Here you’ll also find the Bocca della Veritas (Mouth of Truth), an ancient Roman drain cover that is shaped like a giant face with an open mouth.  According to the legend popular in Medieval times, the mouth would swallow a liar’s hand if places in the opening.

Information on location, hours of admission and prices.   For a complete list of ancient monuments in Rome visit Wikipedia.

Tivoli – Villa Adriana (Hadrian’s Villa)

Tivoli was a retreat town for many wealthy Romans, and it’s where Emperor Hadrian built his country villa around 117 AD. The peaceful setting and the proximity to numerous aqueducts made this a popular destination for wealthy people of the day.

Ultimate guide to 31 ancient sites and Roman ruins in Italy
Roman ruins in Italy – Hadrian’s villa

Hadrian’s villa is a testament to the magnificence and grandeur of the Roman Empire. As a traveller and a keen architect, Hadrian drew inspiration for his villa from places in other parts of the world. Today, you can see the magnificent gardens, spas, and Teatro Marittimo (Maritime Theatre) remnants, an island where the emperor came seeking isolation.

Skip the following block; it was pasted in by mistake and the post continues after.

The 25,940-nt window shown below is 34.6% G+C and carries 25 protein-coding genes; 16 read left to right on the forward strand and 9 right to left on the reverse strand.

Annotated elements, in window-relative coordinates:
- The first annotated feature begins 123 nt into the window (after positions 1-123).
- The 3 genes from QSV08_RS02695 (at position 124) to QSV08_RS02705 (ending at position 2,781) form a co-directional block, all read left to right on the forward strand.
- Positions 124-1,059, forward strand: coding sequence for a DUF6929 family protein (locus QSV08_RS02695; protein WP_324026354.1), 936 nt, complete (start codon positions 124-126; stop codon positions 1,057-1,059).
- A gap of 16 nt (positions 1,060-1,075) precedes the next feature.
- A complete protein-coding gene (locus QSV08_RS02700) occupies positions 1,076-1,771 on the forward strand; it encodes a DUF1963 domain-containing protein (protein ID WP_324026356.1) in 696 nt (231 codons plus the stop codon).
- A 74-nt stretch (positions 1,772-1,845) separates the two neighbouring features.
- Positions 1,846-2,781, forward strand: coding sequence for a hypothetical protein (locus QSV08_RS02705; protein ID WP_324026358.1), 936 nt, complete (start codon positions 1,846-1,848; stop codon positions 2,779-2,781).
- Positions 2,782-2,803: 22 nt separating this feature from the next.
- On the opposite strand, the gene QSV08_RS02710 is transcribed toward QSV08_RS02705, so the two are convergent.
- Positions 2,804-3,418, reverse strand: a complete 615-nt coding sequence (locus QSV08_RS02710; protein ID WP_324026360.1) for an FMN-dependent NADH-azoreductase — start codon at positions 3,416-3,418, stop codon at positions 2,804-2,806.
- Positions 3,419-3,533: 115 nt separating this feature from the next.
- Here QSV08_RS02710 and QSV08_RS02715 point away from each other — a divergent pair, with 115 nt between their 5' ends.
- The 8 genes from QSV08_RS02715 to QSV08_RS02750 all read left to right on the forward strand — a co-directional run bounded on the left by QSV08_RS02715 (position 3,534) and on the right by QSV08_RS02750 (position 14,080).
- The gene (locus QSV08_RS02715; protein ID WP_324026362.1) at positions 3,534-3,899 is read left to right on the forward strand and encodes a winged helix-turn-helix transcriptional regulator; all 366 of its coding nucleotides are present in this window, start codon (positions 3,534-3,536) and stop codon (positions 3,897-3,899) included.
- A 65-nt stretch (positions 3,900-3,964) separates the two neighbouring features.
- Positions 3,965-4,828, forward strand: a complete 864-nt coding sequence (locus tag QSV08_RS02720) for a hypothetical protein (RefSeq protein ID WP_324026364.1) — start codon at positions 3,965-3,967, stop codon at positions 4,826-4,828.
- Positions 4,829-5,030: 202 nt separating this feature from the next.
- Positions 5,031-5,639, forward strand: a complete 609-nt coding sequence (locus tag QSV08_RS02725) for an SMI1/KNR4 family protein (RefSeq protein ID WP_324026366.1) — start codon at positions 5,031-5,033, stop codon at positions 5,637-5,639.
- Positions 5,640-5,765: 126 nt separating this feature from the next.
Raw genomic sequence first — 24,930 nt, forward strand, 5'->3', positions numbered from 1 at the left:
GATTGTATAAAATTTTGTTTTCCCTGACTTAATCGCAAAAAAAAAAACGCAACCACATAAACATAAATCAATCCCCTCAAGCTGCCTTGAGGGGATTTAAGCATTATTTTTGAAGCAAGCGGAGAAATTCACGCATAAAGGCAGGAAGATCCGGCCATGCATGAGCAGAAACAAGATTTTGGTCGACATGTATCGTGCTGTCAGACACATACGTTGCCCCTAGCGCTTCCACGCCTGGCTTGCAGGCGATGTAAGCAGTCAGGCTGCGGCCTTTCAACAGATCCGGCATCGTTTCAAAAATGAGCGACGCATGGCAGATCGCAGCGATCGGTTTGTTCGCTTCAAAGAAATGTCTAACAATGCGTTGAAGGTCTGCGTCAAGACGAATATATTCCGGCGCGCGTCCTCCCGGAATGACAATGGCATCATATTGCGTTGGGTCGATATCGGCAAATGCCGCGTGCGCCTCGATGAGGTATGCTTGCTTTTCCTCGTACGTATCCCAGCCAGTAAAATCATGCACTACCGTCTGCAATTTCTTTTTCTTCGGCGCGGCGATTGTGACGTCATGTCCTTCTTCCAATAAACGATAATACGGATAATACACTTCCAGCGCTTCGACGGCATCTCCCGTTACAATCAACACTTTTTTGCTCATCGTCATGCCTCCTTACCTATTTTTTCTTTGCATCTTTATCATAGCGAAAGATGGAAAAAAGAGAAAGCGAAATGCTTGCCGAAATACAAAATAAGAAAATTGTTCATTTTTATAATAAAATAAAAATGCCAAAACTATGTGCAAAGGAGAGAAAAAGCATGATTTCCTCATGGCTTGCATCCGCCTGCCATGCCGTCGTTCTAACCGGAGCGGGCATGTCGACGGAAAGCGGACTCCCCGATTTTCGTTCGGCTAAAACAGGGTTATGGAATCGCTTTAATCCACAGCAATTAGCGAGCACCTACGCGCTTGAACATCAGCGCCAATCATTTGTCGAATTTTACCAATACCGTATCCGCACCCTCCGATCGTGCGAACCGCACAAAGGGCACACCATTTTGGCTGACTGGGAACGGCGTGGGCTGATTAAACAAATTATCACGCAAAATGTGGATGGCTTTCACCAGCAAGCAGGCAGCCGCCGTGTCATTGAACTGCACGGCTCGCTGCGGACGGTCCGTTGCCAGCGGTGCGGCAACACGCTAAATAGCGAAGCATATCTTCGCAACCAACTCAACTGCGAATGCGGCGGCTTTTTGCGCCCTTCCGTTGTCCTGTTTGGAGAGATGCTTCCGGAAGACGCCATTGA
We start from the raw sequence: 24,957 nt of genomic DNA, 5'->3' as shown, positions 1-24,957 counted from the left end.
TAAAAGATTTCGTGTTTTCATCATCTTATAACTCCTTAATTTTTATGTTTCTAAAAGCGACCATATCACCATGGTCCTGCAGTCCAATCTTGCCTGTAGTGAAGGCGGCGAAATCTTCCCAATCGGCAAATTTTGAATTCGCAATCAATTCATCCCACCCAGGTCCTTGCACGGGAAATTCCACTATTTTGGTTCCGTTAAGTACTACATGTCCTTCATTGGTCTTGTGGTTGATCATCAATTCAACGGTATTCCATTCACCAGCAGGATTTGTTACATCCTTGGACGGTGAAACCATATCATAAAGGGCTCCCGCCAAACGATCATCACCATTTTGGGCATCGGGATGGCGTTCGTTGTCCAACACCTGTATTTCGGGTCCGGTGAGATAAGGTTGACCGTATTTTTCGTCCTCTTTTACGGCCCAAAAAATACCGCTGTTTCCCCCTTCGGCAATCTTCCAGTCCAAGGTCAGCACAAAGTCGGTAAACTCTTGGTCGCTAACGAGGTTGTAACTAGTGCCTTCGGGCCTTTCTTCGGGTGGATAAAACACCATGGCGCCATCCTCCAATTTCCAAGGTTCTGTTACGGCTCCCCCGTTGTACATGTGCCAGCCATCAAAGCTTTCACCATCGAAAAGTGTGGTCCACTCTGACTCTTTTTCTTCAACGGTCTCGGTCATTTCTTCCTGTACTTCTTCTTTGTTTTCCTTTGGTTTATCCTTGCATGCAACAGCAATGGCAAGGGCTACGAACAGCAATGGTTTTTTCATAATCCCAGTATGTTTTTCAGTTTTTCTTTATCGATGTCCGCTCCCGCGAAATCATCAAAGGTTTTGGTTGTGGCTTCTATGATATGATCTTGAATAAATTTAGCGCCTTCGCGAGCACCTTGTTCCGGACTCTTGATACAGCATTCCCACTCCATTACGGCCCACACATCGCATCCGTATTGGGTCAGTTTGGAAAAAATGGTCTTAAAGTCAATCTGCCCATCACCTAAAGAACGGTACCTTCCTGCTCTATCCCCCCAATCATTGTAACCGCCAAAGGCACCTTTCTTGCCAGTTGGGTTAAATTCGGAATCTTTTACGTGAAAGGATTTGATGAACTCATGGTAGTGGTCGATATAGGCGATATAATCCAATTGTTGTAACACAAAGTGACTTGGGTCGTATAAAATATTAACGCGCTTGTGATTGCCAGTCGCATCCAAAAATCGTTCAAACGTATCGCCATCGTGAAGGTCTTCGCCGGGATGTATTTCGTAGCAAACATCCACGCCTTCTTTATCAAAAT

Also impressive is the Canopus, an elongated lake surrounded by sculptures and columns, which is a copy of the sanctuary of Serapis near Alexandria.

 Information on location, hours of admission and prices. 

Roman ruins of Ostia Antica

Once a thriving port and a commercial hub, Ostia Antica was one of Rome’s most thriving cities. Unlike Pompeii and Herculaneum, the other famous Roman ruins in Italy, Ostia wasn’t destroyed by a natural disaster. Threats of impending attacks by northern invaders and outbreaks forced the residents to abandon it during the 4th century AD.

ruins in Ostia Antica
Ostia Antica – a great example of Roman ruins in Italy

The mud and silt deposits from the sea and the Tiber preserved the city quite well, giving us an insight into Roman life. Villas, shops, and theatres left behind provide a look into how the city functioned. Baths, temples and ossuaries tell us about the daily activities and beliefs of the ancients.